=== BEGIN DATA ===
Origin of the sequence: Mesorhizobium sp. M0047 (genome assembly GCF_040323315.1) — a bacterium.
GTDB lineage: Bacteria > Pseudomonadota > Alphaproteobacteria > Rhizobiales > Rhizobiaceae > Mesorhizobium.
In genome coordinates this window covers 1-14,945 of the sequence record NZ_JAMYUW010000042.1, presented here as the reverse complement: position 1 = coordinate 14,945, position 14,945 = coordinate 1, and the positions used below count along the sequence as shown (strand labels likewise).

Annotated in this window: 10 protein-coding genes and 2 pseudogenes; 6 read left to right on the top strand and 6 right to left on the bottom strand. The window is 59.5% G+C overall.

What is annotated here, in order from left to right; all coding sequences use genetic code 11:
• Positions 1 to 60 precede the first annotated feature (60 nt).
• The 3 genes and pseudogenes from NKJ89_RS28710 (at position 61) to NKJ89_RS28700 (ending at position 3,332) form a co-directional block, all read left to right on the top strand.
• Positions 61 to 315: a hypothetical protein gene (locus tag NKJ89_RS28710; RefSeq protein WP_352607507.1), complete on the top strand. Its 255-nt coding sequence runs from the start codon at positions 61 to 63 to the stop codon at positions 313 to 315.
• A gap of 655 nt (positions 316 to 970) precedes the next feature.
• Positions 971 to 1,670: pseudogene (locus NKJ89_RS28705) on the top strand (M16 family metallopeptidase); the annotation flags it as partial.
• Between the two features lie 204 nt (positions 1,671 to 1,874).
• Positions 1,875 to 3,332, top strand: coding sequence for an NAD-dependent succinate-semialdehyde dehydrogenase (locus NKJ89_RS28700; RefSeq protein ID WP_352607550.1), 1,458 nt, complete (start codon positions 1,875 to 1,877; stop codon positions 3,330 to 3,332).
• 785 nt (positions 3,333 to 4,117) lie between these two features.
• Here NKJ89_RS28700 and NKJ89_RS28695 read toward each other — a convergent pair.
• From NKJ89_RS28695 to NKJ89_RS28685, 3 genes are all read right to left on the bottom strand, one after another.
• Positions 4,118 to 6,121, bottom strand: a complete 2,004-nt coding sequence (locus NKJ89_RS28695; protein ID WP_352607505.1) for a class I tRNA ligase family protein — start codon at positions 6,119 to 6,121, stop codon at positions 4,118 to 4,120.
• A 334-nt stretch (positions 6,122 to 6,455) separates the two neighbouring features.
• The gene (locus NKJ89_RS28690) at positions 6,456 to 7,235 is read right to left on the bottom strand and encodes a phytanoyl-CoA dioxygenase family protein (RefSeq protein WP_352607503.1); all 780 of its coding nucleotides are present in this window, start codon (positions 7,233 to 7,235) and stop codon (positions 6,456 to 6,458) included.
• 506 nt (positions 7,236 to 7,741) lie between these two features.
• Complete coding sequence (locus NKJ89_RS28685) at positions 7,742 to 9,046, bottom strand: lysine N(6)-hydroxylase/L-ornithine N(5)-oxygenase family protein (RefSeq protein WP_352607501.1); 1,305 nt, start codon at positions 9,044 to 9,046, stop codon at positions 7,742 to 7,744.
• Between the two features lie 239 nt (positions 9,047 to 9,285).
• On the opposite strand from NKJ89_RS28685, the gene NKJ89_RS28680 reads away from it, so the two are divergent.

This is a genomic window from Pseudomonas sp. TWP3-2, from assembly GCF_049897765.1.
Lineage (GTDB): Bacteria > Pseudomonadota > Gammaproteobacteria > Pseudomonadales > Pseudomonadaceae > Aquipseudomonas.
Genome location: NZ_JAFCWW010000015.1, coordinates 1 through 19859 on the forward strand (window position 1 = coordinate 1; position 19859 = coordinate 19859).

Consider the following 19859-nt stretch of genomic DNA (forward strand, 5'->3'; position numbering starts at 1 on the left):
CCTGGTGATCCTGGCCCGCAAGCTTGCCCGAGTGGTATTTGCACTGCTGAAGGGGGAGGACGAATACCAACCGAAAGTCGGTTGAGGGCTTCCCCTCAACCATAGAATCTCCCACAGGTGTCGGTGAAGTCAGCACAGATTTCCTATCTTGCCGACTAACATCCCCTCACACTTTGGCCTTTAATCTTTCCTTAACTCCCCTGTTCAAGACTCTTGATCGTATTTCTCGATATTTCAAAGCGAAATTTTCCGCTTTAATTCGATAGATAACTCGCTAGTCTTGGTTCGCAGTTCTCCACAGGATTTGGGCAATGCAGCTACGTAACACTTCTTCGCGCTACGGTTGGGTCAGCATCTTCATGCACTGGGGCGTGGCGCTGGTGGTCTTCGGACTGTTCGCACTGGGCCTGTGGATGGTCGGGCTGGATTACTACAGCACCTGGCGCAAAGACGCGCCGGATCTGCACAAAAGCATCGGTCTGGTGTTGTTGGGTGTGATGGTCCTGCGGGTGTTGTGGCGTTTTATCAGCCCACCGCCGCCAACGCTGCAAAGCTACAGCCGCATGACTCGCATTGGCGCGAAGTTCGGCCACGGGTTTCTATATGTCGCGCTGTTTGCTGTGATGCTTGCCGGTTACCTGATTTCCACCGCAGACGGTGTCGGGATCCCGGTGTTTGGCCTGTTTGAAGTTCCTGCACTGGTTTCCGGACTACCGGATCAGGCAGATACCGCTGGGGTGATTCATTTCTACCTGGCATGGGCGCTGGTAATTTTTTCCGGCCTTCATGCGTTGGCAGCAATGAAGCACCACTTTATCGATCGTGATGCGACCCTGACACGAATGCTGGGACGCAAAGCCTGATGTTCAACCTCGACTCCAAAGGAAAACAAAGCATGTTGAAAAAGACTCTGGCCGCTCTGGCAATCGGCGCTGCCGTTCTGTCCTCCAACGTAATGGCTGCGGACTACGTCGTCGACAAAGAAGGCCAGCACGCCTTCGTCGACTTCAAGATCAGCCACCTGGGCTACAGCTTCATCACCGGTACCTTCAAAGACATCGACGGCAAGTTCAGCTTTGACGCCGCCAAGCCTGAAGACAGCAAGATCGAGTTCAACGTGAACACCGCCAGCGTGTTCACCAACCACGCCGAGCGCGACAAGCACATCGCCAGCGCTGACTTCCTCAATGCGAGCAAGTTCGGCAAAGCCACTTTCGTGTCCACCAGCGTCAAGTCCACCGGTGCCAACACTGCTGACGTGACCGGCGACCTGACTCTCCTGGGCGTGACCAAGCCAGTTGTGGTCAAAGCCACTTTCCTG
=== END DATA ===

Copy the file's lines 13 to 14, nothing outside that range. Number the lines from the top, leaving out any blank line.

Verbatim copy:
• 785 nt (positions 3,333 to 4,117) lie between these two features.
• Here NKJ89_RS28700 and NKJ89_RS28695 read toward each other — a convergent pair.